You need to have the pre-reqs and initial steps complete before proceeding, as detailed in Exchange Online PST Import Part 1.
Upload PST files to Office 365
Azure AzCopy is going to be used to upload the PST files into Azure Blob storage.
The PST files need to be accessible via a network share (i.e. UNC path), for example:
You cannot specify a physical path.
From a command prompt, go to the AzCopy program folder. If you went with the defaults, that should be C:\Program Files (x86)\Microsoft SDKs\Azure\AzCopy.
AzCopy command syntax is:
AzCopy.exe /Source:[UNC Path] /Dest:[SAS URL] /V:[Log File] /Y
AzCopy.exe /Source:”\\X500FS01\AzurePSTUpload” /Dest:”https://3c3e5952a2764023ad14984.blob.core.windows.net/ingestiondata?sv=2012-02-12&se=9999-12-31T23%3A59%3A59Z&sr=c&si=IngestionSasForAzCopy201601121920498117&sig=Vt5S4hVzlzMcBkuH8bH711atBffdrOS72TlV1mNdORg%3D” /V:”c:\Users\SteveB.X500\Documents\AzCopy.log” /Y
Note all parameters are required unless stated otherwise, and the values must be wrapped in “quotation marks”.
/Source is the UNC path of where the PST files are located. Here that’s a share on my fileserver (“\\X500FS01\AzurePSTUpload”).
/Dest is the SAS URL that we obtained earlier (see here).
When the PST files are uploaded to Azure Blob storage, they’ll go into the root of a folder called ingestiondata. This happens because the folder is specified in the SAS URL. If you want to upload files into a different folder (e.g. PSTUploads), add the folder name to the SAS URL, after ingestiondata. For example:
/V (Optional) specifies a log file location if you don’t want to go with the default (AzCopyVerbose.log in %LocalAppData%\Microsoft\Azure\AzCopy).
/S (Optional) specifies recursive mode, i.e. the AzCopy tool will upload files that are in subfolders of the specified /Source folder. If you are using this switch, be sure to check the path of the uploaded files in the Azure Blob storage using Azure Storage Explorer.
/Y allows the use of write-only SAS tokens when uploading the PST files to Azure Blog storage.
When the command is executed, you’ll get status updates of the PST file upload. When it’s finished, you’ll get a final status message.
Create a PST Import Mapping File
Now that the PST files have been uploaded to Azure Blob storage, a CSV file needs to be created, used to map mailboxes to PST files, together with some options.
This is the header row of the CSV file:
In this example, I am uploading PST files for two users. The import is going into their mailbox (not their archive mailbox), into a root folder called ‘/ImportedArchive’.
Workload: this is always Exchange
FilePath: if you’ve uploaded the PST files into the default ingestiondata (i.e. you didn’t specify a subfolder in the /Dest parameter), this value can be left as blank. If you did specify a subfolder, specify it.
Name: the name of the PST file, again confirm it using Azure Storage Explorer.
Mailbox: the email address of the Exchange Online mailbox where the PST file is going to be imported into. If the mailbox is inactive, you need to specify the GUID of the mailbox.
IsArchive: FALSE if the import is into a mailbox, TRUE if it’s going into the archive mailbox. The default if you leave it blank is the mailbox.
TargetRootFolder: which folder the PST file should be imported into. In my example, I’m specifying a folder called ‘/ImportedArchive’. The folder will be created under the root of the mailbox if it doesn’t already exist.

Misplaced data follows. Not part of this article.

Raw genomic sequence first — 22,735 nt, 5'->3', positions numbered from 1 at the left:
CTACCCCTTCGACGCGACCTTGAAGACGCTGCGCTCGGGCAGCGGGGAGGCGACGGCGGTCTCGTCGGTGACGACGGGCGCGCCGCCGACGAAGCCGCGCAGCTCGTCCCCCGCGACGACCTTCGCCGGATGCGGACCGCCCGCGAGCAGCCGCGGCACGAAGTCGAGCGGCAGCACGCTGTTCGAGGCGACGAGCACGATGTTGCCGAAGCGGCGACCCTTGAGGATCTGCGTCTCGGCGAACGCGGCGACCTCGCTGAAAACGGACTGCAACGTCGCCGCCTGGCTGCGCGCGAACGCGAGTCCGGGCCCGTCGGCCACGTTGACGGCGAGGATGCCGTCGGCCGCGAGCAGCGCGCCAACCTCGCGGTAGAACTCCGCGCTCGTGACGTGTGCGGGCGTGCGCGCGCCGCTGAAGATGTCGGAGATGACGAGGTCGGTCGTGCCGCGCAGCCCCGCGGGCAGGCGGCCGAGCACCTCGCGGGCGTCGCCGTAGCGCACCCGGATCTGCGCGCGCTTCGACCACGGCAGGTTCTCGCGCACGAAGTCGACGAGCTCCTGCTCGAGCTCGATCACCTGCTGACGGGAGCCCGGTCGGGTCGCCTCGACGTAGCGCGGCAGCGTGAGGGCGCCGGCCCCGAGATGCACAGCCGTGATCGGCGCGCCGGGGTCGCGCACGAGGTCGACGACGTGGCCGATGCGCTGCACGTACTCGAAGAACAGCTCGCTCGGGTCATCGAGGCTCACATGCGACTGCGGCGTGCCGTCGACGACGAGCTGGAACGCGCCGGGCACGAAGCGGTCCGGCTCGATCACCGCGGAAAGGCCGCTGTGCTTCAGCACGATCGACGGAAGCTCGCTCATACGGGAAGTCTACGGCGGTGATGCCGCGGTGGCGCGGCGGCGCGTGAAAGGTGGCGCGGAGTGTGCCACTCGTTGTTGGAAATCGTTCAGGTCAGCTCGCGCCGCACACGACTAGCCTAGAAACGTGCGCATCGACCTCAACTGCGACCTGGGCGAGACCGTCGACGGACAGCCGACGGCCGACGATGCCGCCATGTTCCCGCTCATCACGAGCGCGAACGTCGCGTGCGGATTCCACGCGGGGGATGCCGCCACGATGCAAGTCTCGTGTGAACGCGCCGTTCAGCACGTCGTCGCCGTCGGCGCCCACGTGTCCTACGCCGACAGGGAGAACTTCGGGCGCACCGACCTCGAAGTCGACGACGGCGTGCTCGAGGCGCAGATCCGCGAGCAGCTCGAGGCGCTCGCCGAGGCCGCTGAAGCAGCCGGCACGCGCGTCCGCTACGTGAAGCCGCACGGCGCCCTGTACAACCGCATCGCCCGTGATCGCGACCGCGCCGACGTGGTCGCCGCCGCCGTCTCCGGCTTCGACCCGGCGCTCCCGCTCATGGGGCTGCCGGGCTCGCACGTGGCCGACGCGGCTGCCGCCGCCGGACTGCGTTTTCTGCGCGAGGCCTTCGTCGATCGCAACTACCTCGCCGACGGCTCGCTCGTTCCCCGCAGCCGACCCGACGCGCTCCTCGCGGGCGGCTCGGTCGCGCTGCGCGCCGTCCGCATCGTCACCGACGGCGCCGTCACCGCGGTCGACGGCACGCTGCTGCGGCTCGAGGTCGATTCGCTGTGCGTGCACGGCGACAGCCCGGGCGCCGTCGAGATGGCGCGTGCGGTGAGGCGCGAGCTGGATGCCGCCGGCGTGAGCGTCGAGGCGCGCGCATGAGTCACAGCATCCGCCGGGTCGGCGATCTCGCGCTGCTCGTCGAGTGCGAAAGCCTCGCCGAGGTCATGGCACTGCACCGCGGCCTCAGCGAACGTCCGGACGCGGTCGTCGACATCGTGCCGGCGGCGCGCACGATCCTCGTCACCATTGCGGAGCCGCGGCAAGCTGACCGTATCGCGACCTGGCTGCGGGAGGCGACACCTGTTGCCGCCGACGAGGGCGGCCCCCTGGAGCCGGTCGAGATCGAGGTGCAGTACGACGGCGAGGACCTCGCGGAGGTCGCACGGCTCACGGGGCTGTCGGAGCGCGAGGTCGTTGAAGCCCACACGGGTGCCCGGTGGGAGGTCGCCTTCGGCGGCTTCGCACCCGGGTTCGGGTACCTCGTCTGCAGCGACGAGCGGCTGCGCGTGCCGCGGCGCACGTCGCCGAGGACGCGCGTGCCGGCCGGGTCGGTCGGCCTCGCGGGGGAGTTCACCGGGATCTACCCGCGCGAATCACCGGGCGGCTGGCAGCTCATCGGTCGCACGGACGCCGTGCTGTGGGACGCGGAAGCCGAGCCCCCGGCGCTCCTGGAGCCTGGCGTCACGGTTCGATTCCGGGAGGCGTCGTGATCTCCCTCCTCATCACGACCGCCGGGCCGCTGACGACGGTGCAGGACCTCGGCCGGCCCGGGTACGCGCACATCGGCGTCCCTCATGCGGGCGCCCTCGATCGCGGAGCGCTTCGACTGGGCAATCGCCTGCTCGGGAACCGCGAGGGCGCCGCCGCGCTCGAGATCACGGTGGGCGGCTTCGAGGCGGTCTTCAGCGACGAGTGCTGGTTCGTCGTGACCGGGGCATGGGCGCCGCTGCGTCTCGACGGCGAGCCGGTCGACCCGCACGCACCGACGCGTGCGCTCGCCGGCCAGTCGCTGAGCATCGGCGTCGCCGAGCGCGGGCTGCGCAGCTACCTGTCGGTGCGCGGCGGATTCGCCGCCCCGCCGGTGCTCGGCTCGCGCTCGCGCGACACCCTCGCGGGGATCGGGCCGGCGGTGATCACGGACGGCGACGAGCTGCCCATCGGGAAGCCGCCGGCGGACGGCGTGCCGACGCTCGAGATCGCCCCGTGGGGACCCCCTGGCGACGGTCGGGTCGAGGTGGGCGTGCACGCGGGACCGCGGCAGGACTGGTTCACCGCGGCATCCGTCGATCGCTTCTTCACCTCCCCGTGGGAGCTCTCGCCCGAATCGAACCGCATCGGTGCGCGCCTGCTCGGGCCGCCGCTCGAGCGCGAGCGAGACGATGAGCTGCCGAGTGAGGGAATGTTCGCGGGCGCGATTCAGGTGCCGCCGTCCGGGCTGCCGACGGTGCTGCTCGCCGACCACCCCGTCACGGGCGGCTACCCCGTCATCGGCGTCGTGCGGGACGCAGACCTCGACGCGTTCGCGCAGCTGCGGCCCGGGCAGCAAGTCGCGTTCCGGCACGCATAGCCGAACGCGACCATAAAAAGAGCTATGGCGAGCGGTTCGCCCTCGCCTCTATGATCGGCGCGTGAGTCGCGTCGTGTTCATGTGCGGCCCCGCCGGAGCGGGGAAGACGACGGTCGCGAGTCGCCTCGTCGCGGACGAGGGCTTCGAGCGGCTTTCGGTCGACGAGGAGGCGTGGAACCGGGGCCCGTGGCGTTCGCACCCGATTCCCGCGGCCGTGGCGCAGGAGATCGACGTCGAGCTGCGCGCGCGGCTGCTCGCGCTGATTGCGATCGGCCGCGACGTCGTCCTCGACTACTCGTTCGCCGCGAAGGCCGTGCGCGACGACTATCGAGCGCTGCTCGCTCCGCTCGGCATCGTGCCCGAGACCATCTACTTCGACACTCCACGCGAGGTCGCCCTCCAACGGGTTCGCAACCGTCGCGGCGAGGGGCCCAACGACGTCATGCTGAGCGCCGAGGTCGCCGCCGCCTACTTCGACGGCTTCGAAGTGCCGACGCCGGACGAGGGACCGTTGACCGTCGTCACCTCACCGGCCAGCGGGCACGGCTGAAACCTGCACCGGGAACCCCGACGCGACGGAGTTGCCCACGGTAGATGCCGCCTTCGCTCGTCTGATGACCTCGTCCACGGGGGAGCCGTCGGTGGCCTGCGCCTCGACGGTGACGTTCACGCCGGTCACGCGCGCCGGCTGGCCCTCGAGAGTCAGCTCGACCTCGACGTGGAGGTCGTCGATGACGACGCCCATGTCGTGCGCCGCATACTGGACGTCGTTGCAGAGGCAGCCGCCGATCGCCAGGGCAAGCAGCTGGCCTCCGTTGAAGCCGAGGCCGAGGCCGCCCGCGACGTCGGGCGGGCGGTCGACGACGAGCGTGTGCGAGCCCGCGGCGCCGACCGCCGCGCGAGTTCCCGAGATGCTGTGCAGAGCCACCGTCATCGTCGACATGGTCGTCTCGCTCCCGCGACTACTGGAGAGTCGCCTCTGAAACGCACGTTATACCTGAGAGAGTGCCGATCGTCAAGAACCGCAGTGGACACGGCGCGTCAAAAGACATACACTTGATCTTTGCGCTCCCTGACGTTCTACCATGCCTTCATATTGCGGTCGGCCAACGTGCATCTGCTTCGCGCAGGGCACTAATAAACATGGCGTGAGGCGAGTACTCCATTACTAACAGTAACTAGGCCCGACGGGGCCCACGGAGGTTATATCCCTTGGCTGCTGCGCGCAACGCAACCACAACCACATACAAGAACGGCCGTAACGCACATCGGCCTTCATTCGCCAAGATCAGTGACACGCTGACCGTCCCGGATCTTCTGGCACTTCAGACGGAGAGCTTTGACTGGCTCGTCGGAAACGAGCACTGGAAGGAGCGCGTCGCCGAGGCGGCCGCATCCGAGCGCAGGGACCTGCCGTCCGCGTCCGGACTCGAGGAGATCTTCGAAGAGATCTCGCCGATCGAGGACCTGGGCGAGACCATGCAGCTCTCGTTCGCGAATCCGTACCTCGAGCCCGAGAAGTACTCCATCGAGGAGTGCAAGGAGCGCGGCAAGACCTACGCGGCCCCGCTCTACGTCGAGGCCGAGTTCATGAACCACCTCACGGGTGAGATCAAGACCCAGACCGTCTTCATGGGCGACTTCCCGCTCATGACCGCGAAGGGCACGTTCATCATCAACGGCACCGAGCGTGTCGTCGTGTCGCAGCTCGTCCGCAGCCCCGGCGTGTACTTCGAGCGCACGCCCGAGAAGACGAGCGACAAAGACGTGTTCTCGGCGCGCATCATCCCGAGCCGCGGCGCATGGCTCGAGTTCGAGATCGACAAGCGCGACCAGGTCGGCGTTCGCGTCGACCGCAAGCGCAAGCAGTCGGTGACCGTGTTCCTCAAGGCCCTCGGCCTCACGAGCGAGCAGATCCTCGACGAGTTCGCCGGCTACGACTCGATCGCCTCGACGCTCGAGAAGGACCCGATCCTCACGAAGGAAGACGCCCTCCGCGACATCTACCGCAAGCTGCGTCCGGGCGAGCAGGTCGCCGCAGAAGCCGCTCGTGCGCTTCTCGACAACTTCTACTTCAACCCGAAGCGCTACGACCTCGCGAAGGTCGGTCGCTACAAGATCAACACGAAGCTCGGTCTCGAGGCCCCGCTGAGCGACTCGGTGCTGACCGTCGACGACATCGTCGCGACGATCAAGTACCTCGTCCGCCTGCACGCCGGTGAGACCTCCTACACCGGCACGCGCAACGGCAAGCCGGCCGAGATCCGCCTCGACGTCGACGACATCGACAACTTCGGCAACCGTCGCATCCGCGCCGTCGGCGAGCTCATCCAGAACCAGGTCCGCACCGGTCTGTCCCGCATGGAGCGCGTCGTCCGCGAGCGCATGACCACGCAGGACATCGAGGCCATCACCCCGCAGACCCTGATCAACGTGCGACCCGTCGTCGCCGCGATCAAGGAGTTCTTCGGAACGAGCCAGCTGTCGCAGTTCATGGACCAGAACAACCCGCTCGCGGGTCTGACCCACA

If I wanted the PST to go straight into the inbox folder, it’s “/”. If I don’t enter anything, it will be imported into a folder called ‘Imported’ at the root of the mailbox.
ContentCodePage: if the PST files are from Chinese, Japanese, and Korean (CJK) organisations, as a double byte character set (DBCS) for character encoding is typically used. Leave it blank, or 932 (which is the code page identifier for ANSI/OEM Japanese).
The remaining three columns aren’t applicable as they relate to SharePoint Online only: SPFileContainer, SPManifestContainer, and SPSiteUrl.
Create a PST Job
I’ve already got a PST job ready to go (created as part of the initial setup). If you haven’t got one, create a new Import Job.
Check I’m done uploading my files, and I have access to the mapping file. Click Next.
Click + Select mapping file.
Browse to the CSV file. Highlight the CSV file, click Open.
The CSV file has to pass validation to continue. The CSV file name has changed from red to green text, so it’s successful. If it failed, you’d get a View log link. Click Save.
You’ll now get a pop-out status window. The initial status is Analysis in progress. Click Close.
Click Refresh to update the status.
Refresh again, 1 of 2 files are complete.
When the status changes to Ready to import to Office 365, click on the link.
Here you see the status of the PST file imports. Both are complete. Click Import to Office 365.
Filter & Start the PST Import Job
When the PST files are analysed, Office 365 looks at the age of the messages in the PST files. You have the option to import all of the data in the PST files, or specify filters to control what gets imported and reduce the imported data volume.
Here I want to import everything. Next time I do this, if I need to apply filters, I’ll write it up.
Check No, I want to import everything. Click Next.
Now I get confirmation that 12.02GB data will be imported. Click Import data.
Click Refresh to update the status information.
If you click on the job, you’ll get a pop-out window showing detailed information for each file.
The import job is complete. Click Close.
Click View log for detailed information.